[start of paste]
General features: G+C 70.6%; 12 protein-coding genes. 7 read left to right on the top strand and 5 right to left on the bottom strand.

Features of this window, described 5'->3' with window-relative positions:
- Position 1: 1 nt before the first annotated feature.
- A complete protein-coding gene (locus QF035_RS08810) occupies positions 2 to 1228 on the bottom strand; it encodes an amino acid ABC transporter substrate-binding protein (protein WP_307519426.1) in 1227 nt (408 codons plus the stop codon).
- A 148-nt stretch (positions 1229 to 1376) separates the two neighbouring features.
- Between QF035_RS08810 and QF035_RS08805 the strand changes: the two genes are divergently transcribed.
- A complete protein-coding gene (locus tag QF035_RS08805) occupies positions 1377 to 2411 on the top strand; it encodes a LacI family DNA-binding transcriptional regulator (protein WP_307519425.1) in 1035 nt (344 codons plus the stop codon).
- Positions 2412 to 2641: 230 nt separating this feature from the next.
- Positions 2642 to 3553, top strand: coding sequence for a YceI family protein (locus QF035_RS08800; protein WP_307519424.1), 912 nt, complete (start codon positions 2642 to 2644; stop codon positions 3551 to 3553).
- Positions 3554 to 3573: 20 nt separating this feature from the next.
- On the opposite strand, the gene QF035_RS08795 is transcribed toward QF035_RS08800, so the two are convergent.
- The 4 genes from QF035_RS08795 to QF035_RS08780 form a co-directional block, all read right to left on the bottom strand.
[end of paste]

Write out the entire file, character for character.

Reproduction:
General features: G+C 70.6%; 12 protein-coding genes. 7 read left to right on the top strand and 5 right to left on the bottom strand.

Features of this window, described 5'->3' with window-relative positions:
- Position 1: 1 nt before the first annotated feature.
- A complete protein-coding gene (locus QF035_RS08810) occupies positions 2 to 1228 on the bottom strand; it encodes an amino acid ABC transporter substrate-binding protein (protein WP_307519426.1) in 1227 nt (408 codons plus the stop codon).
- A 148-nt stretch (positions 1229 to 1376) separates the two neighbouring features.
- Between QF035_RS08810 and QF035_RS08805 the strand changes: the two genes are divergently transcribed.
- A complete protein-coding gene (locus tag QF035_RS08805) occupies positions 1377 to 2411 on the top strand; it encodes a LacI family DNA-binding transcriptional regulator (protein WP_307519425.1) in 1035 nt (344 codons plus the stop codon).
- Positions 2412 to 2641: 230 nt separating this feature from the next.
- Positions 2642 to 3553, top strand: coding sequence for a YceI family protein (locus QF035_RS08800; protein WP_307519424.1), 912 nt, complete (start codon positions 2642 to 2644; stop codon positions 3551 to 3553).
- Positions 3554 to 3573: 20 nt separating this feature from the next.
- On the opposite strand, the gene QF035_RS08795 is transcribed toward QF035_RS08800, so the two are convergent.
- The 4 genes from QF035_RS08795 to QF035_RS08780 form a co-directional block, all read right to left on the bottom strand.